The problem for the American administration was that the United States did not have a military capacity in the Persian Gulf. In 1979, the US suffered a major blow with the overthrow of the Shah, and another spike in oil prices. Carter designated the Gulf as a zone of US influence, declaring that “an attempt by any outside force to gain control of the Persian Gulf region will be regarded as an assault on the vital interests of the United States of America, and such an assault will be repelled by any means necessary, including military force”. He created a rapid deployment force to back up the threat.

During the 1980s, the US sought to destabilise Iran by backing the Iraqi regime of Saddam Hussein during the Iran-Iraq war. Iraq was provided with biological material, including anthrax, for the manufacture of chemical weapons and received battlefield intelligence from the US. Considerable economic aid was provided, with at least $5 billion channelled to Iraq through the Commodity Credit Corporation program between 1983 and 1990, enabling it to continue the war.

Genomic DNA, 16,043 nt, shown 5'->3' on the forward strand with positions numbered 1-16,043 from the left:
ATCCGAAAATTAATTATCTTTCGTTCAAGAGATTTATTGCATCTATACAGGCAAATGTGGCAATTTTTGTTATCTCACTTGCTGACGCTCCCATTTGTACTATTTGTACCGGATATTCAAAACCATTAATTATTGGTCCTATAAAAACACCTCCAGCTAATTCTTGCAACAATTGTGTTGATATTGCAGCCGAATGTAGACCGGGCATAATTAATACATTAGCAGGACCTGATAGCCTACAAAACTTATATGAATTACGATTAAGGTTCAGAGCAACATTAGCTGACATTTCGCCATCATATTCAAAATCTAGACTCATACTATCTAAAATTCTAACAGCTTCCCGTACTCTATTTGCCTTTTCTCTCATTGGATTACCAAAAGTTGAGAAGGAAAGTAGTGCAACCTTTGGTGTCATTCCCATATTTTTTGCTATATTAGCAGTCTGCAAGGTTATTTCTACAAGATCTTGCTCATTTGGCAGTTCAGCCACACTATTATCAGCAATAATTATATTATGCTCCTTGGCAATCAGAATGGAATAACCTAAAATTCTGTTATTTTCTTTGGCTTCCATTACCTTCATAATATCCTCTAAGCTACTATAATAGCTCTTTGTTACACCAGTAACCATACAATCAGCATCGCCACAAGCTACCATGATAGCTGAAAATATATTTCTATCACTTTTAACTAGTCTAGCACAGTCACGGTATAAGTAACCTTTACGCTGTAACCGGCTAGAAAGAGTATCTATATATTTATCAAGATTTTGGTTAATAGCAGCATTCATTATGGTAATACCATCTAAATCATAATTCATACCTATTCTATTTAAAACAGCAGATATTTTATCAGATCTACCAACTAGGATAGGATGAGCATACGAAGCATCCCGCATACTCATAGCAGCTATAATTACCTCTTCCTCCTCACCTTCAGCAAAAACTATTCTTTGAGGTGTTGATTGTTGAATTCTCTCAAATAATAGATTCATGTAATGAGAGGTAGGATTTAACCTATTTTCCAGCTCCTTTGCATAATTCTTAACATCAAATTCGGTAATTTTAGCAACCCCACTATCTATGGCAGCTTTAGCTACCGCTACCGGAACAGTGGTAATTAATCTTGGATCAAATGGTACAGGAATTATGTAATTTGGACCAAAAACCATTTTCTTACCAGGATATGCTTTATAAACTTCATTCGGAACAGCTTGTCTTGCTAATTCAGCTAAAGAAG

At the conclusion of that eight-year conflict, the Iraqi regime, confronted with debts of more than $40 billion, was in desperate need of financial resources. Yet, it was being undermined by the Kuwaiti regime, which was selling oil outside OPEC quotas, as well as taking oil from Iraqi fields. When Saddam Hussein asked American ambassador April Glaspie in July 1990 what the US attitude would be toward the Iraq-Kuwait dispute, he was told that America had no opinion on inter-Arab conflicts like Iraq’s border dispute with Kuwait. This was taken as a go-ahead.